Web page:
Luxembourg is a leader in many areas of sustainability, with ambitions to transform its energy, transportation and building sectors. How is progress going on these goals?
In building, we are very progressive when it comes to new buildings. The standards are very high, and they are mandatory. Every single new building that is built in Luxembourg for housing is a passive house, so it has net-zero energy and net-zero CO2 emissions. Yet we have a long way to go for the existing building sector, and that’s not easy.
We have estimated that to be on track for our 2030 emissions reduction goals, we need a renovation of 3 percent of the houses per year and to renovate them at least up to 72 percent energy efficiency. That’s a huge workload, and that also means convincing people that are living in their houses that they might have renovated 20 years ago to move out and do further renovations. That’s not an easy job.
In public transport, we are investing a lot. We are looking forward to there being new electric cars on the market because we have ambitious goals for electric mobility, but the offer needs to be there. If you only come with a subset of 10 different cars that you can buy – maybe I’m under-exaggerating, but not a large choice – then Luxembourgers, who tend to have always the newest cars, will not switch. If the fleet is much broader, than I am convinced that Luxembourgers will switch into electric mobility, and this will help us a lot.
Another sector that is very tricky is fuel exports, which can only be tackled by tax rises. That’s a tricky political decision to be taken.
How does consumer behavior come into play with these goals?
Consumers very easily accepted the new buildings mandatory targets that we set. They have been mandatory since 2017. Transport is obviously a matter of habit changes. People that are living in this region are used to being in traffic jams. With public transport, it would be easy easier to get them off the road, and an important step in this field will be the free public transport coming as of 1 March 2020. And another switch would be getting away from combustion engine cars to electric or comparable, like hydrogen-driven cars. But as I said, the offer is not yet adapted to Luxembourgers’ consumers habits.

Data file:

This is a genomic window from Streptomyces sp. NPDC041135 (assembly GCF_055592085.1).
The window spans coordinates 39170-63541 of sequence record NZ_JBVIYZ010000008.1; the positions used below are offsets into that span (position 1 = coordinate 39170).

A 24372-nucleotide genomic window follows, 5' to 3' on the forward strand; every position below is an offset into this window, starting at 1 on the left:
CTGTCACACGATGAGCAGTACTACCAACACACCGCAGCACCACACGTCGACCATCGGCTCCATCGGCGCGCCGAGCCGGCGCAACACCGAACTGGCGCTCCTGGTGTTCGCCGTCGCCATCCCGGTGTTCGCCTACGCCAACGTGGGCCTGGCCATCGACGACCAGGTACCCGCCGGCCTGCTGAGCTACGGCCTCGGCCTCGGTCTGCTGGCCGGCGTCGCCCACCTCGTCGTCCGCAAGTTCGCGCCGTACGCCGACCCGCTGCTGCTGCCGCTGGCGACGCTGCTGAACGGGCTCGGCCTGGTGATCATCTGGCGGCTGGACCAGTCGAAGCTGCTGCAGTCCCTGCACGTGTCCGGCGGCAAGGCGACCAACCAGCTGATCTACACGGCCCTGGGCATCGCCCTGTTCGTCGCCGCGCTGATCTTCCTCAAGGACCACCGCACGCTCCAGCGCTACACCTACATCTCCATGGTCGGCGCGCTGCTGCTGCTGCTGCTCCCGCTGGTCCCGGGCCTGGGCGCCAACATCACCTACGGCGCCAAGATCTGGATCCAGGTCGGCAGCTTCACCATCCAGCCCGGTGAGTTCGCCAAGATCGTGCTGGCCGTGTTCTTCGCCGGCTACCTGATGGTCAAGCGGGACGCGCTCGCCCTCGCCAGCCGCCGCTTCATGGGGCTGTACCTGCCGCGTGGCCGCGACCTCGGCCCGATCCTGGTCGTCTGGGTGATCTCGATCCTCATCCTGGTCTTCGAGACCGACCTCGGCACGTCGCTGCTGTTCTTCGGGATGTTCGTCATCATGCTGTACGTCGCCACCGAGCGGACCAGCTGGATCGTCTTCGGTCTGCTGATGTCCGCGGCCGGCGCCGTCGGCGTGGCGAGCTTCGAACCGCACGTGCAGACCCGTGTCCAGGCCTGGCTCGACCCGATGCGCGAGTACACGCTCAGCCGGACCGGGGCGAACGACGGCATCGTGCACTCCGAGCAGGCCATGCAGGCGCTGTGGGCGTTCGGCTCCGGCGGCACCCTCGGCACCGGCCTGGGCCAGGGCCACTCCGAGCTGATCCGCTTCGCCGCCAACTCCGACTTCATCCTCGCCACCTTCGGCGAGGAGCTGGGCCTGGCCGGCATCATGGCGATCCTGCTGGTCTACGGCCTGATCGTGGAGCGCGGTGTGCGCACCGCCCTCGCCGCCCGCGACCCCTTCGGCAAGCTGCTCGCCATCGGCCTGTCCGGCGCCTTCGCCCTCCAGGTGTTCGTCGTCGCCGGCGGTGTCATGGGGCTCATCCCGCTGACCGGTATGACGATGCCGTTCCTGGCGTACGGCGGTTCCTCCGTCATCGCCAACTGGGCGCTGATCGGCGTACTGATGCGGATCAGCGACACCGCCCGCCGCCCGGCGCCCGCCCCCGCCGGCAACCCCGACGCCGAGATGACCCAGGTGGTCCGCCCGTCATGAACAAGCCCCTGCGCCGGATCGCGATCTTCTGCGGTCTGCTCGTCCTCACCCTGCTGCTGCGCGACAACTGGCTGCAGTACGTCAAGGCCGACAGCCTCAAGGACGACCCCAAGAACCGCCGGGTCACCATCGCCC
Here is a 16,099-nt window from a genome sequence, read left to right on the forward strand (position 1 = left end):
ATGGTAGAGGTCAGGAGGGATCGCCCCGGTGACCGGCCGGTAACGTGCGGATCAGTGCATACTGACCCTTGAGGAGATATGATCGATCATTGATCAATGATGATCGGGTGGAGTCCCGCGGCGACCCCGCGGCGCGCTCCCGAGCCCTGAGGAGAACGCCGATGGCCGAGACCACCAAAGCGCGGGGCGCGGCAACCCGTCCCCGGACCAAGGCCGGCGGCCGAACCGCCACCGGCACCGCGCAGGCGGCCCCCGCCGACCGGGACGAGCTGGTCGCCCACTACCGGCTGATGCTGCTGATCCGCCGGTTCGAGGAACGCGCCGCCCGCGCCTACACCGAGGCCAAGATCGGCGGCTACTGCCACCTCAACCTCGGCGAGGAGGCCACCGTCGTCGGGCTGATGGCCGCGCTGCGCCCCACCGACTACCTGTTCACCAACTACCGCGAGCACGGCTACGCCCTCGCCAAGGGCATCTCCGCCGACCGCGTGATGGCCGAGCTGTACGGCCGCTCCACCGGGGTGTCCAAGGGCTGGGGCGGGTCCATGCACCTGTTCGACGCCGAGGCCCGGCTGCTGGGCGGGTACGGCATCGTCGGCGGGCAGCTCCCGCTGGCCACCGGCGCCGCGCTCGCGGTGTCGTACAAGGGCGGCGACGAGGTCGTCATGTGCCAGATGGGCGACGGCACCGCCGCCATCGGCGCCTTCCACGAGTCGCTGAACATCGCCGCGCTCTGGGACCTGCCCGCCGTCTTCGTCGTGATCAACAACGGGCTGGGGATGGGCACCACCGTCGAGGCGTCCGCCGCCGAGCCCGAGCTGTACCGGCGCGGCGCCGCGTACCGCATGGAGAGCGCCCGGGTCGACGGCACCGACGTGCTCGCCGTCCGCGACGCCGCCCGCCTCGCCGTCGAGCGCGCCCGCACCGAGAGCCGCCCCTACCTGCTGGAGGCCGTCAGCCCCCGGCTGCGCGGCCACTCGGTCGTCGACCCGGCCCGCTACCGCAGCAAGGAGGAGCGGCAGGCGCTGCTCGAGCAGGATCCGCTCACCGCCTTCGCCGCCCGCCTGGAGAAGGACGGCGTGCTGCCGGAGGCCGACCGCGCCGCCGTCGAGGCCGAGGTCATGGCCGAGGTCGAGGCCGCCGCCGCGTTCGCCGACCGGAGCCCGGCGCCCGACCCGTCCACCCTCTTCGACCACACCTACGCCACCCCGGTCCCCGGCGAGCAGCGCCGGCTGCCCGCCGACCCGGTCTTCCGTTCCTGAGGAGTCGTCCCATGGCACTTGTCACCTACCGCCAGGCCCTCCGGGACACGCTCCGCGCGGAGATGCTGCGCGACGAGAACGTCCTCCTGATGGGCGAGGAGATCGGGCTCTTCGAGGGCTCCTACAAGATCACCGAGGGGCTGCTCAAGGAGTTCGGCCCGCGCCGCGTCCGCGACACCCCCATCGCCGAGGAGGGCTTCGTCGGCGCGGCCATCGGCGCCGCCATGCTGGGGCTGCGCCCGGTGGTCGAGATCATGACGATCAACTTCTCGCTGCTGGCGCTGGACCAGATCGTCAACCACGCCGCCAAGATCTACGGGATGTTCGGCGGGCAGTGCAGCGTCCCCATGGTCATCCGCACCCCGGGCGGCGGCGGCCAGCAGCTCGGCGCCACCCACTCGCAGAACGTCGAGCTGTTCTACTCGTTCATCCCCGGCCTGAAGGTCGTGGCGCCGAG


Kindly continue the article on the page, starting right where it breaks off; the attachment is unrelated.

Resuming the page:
Can you talk about your collaboration with financial institutions based here in Luxembourg?
We have set up three years ago a new platform with the EIB. That’s called the Luxembourg-EIB Climate Finance Platform where Luxembourg does the de-risking for more innovative funds that attract private investors into climate finance projects. These private investors would maybe not be attracted [otherwise] because the risks would be too high.
EIB could not have done this without one of the member states, as they cannot de-risk on their own. So that was a very mutual profit. We profit from the EIB, because they have much more expertise as the EU’s bank than our small Luxembourg environment ministry has, and they profited from us coming with a vehicle that they were not able to put on the market on their own.
The Luxembourg Stock Exchange is much smaller than the EIB obviously, but one of the bridge-builders to help the Ministry of Finance and the Ministry of Environment, Climate and Sustainable Development approach each other in the field of sustainable finance, which is a shared competence between the two ministries. This means it is to be done in coordination with the respective other ministers. It’s an institutionalized collaboration anchored into the government agreement.
What landscapes need sustainable investment most?
Landscapes are under threat in several regions of the world, and in regions where capturing carbon is very important. And for this very reason, it’s important to manage them in a way that we at least maintain their ability to capture carbon, if not increase their ability to capture carbon. We have launched the so-called Forestry and Climate Change Fund that focuses on the sustainable management of secondary forests in Central America.
Getting some economic value from these forests is not impossible, but only in a way that makes the CO2 emissions at least net-zero if not negative while still helping local communities earn money by harvesting in a very sustainable way. I think that’s very important and needed also at a larger scale, because some countries are really threatening for the global planet when it comes to landscape management.